This Is the Way Walk in It: We Shall See Him as He Is

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This Is the Way Walk in It

We Shall See Him as He Is

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Two thousand years ago, the apostle John prophesied a resounding declaration regarding God that “we shall see Him as He is.” Normally when we think of John’s prophetic writings, our eyes turn to the book of Revelation, but this statement is found in 1 John 3:2 1 John 3:2Beloved, now are we the sons of God, and it does not yet appear what we shall be: but we know that, when he shall appear, we shall be like him; for we shall see him as he is.
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. Nonetheless, this resounding assurance to true believers fits all the traits of prophecy, including foretelling what cannot be known by natural means.

John starts out in 1 John 3:1 1 John 3:1Behold, what manner of love the Father has bestowed on us, that we should be called the sons of God: therefore the world knows us not, because it knew him not.
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, “Behold what manner of love the Father has bestowed on us” and then seamlessly transitions into 1 John 3:2 1 John 3:2Beloved, now are we the sons of God, and it does not yet appear what we shall be: but we know that, when he shall appear, we shall be like him; for we shall see him as he is.
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of foretelling that which is yet to occur as we experience the fullness of God’s love by seeing “Him as He is.” Just imagine personally encountering God!

But why were the words “we shall see Him as He is” written to the original audience, and what do we gain by this prophetic promise? Think about it for a moment. After writing such profound words, John must have sat back in his chair or even walked around in his room as the power of what he had just written began to sink in. John must have been smiling a little as he began to contemplate what it meant to behold God in such a one-on-one fashion.

The beginning of close encounters

He realized, as did every man taught from the Hebrew Scriptures, that his God was not to be considered in similar terms as those of the pagan gods. The all-knowing and ever-present God who inhabits eternity (Isaiah 57:15 Isaiah 57:15For thus said the high and lofty One that inhabits eternity, whose name is Holy; I dwell in the high and holy place, with him also that is of a contrite and humble spirit, to revive the spirit of the humble, and to revive the heart of the contrite ones.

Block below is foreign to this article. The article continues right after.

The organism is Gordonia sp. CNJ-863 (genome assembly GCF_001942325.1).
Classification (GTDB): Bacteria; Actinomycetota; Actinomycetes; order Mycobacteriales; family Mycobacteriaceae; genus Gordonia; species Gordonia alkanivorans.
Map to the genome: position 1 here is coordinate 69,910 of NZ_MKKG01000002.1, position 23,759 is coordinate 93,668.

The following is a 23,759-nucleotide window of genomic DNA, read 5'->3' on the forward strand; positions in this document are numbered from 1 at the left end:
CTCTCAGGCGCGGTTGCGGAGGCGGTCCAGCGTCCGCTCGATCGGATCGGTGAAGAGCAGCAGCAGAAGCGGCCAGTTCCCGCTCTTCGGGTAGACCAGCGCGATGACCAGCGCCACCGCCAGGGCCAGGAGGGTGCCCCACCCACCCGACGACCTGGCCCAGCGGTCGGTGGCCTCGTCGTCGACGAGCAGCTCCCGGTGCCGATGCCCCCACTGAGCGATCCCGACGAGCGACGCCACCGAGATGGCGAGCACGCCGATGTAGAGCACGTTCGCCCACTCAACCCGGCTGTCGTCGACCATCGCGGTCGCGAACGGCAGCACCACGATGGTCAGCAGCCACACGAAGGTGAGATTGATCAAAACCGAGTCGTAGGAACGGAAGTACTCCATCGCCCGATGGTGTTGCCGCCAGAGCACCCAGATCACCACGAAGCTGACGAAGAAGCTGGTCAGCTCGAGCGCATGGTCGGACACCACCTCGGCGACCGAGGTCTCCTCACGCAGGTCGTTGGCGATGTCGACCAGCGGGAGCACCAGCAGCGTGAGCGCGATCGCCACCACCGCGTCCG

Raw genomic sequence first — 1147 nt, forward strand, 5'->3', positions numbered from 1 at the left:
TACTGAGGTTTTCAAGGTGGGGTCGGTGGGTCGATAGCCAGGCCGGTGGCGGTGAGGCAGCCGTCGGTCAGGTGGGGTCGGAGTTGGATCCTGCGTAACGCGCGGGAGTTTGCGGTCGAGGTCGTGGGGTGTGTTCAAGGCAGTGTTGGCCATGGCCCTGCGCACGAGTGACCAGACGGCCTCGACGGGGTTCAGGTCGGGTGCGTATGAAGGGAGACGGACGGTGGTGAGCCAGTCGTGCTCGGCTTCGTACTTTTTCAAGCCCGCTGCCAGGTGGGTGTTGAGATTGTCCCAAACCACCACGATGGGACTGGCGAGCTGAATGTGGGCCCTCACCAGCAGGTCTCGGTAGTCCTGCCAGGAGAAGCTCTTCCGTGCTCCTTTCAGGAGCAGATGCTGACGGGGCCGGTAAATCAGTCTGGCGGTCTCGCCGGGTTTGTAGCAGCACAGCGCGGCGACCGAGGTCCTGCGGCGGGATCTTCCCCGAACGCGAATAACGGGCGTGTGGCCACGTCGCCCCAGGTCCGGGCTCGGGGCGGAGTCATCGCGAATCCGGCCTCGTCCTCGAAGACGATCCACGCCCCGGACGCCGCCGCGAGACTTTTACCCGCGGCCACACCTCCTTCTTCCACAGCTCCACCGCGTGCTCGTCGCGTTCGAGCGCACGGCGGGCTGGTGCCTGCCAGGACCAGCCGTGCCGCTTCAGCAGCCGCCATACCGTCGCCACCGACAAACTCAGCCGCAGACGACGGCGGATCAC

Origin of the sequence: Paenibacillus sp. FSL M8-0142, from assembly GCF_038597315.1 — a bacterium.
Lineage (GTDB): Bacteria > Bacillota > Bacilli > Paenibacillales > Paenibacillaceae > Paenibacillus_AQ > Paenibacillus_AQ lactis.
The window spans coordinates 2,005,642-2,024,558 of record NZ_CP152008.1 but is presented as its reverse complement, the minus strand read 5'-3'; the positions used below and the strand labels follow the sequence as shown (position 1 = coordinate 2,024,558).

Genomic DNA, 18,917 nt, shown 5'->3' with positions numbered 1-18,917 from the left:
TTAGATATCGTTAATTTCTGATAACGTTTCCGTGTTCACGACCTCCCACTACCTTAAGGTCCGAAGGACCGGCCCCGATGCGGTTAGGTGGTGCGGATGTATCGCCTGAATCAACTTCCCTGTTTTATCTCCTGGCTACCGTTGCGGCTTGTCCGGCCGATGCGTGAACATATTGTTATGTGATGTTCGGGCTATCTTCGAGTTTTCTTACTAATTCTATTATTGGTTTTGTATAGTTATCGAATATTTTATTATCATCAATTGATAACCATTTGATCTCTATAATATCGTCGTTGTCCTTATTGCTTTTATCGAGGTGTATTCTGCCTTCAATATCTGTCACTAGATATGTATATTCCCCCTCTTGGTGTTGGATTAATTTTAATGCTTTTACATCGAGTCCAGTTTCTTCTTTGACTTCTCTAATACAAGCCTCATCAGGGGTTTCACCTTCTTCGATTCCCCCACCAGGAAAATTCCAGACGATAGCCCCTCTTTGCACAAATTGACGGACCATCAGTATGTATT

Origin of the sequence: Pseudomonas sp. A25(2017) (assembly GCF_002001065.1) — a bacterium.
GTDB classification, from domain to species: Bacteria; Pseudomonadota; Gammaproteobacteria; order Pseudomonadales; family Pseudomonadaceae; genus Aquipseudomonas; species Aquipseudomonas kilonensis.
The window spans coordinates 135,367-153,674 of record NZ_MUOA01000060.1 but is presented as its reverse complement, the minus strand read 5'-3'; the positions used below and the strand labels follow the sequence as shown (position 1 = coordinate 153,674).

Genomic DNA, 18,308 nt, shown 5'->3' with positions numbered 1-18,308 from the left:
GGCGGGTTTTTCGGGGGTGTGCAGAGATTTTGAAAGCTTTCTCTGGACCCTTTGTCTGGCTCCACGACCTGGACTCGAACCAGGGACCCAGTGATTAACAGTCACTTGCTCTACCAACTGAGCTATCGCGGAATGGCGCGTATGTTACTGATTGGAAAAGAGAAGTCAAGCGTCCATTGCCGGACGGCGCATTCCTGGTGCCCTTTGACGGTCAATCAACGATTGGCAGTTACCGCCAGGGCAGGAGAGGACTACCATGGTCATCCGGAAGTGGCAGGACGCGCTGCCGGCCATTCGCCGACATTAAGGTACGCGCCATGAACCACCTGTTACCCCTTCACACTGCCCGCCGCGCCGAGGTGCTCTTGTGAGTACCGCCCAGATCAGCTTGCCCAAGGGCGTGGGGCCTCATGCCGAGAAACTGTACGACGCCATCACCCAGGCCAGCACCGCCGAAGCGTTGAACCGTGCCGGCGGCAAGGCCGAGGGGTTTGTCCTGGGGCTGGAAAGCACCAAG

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) was not like the gods of the nations.

An ancient believer’s view of God was far different from what John’s declaration was projecting. In former times, God had revealed His sovereignty and covenant desire toward the patriarch Job and others in terms of power and the order of nature and divine intervention, but not in terms of close encounters that depict glancing upon deity.

Perhaps John continued to smile at such revelation when he considered how Moses had desired to behold God’s glory (Exodus 33:18-23 Exodus 33:18-23 18 And he said, I beseech you, show me your glory. 19 And he said, I will make all my goodness pass before you, and I will proclaim the name of the LORD before you; and will be gracious to whom I will be gracious, and will show mercy on whom I will show mercy. 20 And he said, You can not see my face: for there shall no man see me, and live. 21 And the LORD said, Behold, there is a place by me, and you shall stand on a rock: 22 And it shall come to pass, while my glory passes by, that I will put you in a cleft of the rock, and will cover you with my hand while I pass by: 23 And I will take away my hand, and you shall see my back parts: but my face shall not be seen.
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). It was a time in which Moses needed encouragement that God had not forsaken the children of Israel. God gave Moses a glimmer of His glory; even so, God did not allow Moses to directly gaze upon Him.

God declared, “You cannot see My face; for no man shall see Me, and live.” The physical deliverer of Israel stood behind a rock as the ultimate Deliverer of Israel passed by. Moses only saw His back, but it was seemingly more than enough to grant him that much-needed encouragement!

John might have gone out of the house and lingered a little more with this revelation. We can imagine him thinking of the imagery set before Ezekiel, as the portable throne room of God passed by in the whirlwind with “the likeness of the throne…with the appearance of a man high above it” (Ezekiel 1:26 Ezekiel 1:26And above the firmament that was over their heads was the likeness of a throne, as the appearance of a sapphire stone: and on the likeness of the throne was the likeness as the appearance of a man above on it.
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).

It was here that God revealed to Ezekiel what Israel had forsaken: the holiness of God and their dire need to grasp what they had so carelessly rejected. Even so, the imagery is set in tones of cosmic distance and divine omnipotence.

Perhaps historically John quietly chuckled as he considered how many of the invading forces that had conquered Jerusalem had come up to the temple to get a peek at the God of Israel. They wanted to look into the eyes of whoever lay behind that veil in the temple. They figured He must be something to look at to cause such zealous devotion among the Jews.